I brought Robert M Utley’s excellent book The Lance & the Shield with me on the trip to Ghana, and I read it on the way back. I had read Bury my Heart at Wounded Knee by Dee Smith a year or so previously, and It had piqued my interest in the Plains Indians, and their struggles against the unstoppable wave upon wave of whites, flowing west across the Great Plains.
These whites, primarily East Coast fortune hunters, European immigrants, buffalo hunters, gold prospectors, railway workers and soldiers, who took the Indian land and killed their primary food clothing and housing source for the pelts only, did so based simply on strength of arms and a stoic belief in Manifest Destiny, the flimsy ideology cooked up by the media, and successive warmongering presidents in the early nineteenth century.
When Americans look back on their history, the period covering the late eighteenth and early nineteenth century – the time covering the foundation of the American nation – they must do so in shame at their treatment of Native Americans, African slaves and Hispanics, their complete lack of recognition and respect for international borders and their encouragement of slavery while hypocritically and loudly espousing the very rights they denied to the indigenous Americans and the enslaved population, “We hold these truths to be self-evident, that all men are created equal, that they are endowed by their Creator with certain unalienable Rights, that among these are Life, Liberty and the pursuit of Happiness.–
One cannot help but notice that the phrase “all men” would appear to be inclusive. It does not read “all men” except black ones, Hispanic ones and indigenous American ones.
The complex tribal arrangements and intertribal alliances of the Plains Indians in the mid to late nineteenth century are difficult to unravel and the fact that the Europeans called the tribes by different names makes it more so. However on 18 August 1995 I set out to understand these convoluted arrangements by means of flowcharts in my diary.
First though, as I did back then in 1995, I must apportion blame for the massacre of peaceful southern Cheyenne and Arapahoe Indians, camped at Sand Creek under the protection of the commanding officer of Fort Lyon Colorado.
In what can only be viewed as an egregious act of treachery, on 29 November 1864, one Col John Chivington and his Colorado volunteer troopers attacked the camp, scattering the unsuspecting Indians. then hunting them down to kill & mutitilate men women and children, in a one-sided contest, where one hundred and forty-eight Native Americans died, against a mere nine of Chivingtons troopers.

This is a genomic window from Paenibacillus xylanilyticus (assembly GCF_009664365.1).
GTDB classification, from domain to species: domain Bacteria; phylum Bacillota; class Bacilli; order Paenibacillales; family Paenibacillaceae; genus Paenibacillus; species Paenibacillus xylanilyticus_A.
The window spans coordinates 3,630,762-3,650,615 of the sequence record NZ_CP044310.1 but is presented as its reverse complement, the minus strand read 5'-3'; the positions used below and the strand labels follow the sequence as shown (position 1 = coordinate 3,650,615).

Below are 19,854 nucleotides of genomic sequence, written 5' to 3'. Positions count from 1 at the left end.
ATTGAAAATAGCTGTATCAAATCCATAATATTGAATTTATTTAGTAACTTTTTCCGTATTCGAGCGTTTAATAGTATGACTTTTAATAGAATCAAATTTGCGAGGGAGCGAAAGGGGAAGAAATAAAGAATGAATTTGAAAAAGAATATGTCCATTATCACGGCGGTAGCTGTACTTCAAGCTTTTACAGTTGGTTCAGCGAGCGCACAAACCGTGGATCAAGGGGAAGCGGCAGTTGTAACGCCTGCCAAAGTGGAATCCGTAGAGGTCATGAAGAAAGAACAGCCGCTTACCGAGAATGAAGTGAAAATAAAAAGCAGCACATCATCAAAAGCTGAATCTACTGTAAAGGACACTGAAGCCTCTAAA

I did and do, feel strongly about the methods used by the Euro-Americans to brutalise and subjugate the indigenous population of the Americas.
I consider myself an enthusiastic Americaphile, my fondness beginning in 1975 when my American aunt bought me Gore Vidal’s American Trilogy consisting of Burr, 1875 and Washington DC.
I started with Burr the ‘tomiest’ of the three and I was immediately hooked. My aunt was very pleased although she did not really know who this Gore Vidal was and she certainly would not have approved of his Democratic leftist ideologies. However I was a field jacket wearing dyed in the wool Marxist, agnosticified atheist left leaning Democrat sort of wanting to join the Marines and fight in Vietnam so that I might protest about it.
Confused ?I was not confused enough to abjure the contradiction that was the founding of the modern American nation.
The tribes of the great Plains:
Lakota/Dakota – allies
Sioux – Chippewa, means enemy of the whites. Generally known as Lakota/Dakota – Sioux
Eastern Lakota – Santees
Middle Lakota – Yankton – Yantona’i
Western Lakota – Teton/Lakota Sioux. Oglala – Brule – Blackfeet (not Eastern Blackfeet)Minaconjou and finally Hunkpapa. Sitting Bull (Totanka Yotanka), the focus of Utley’s book ,was a Hunkpapa.
The indigenous population never fared well in their dealings with the Euro-Americans, no matter what treaties were signed or promises made. No matter whether the noble savage fought alongside their white comrades, espousing the ideals behind the Bill of Rights far more than those for whom they died.
Disease, steel and perfidy weakened them to such state as to be no contest to the unstoppable influx.
In a mere century those once masters of the continent were reduced to a few ragged remnants starving in their reservations, dependent on the less than reliable largesse of their white masters.
I was indeed confused if I could square that circle and still feel the American dream was alive and well.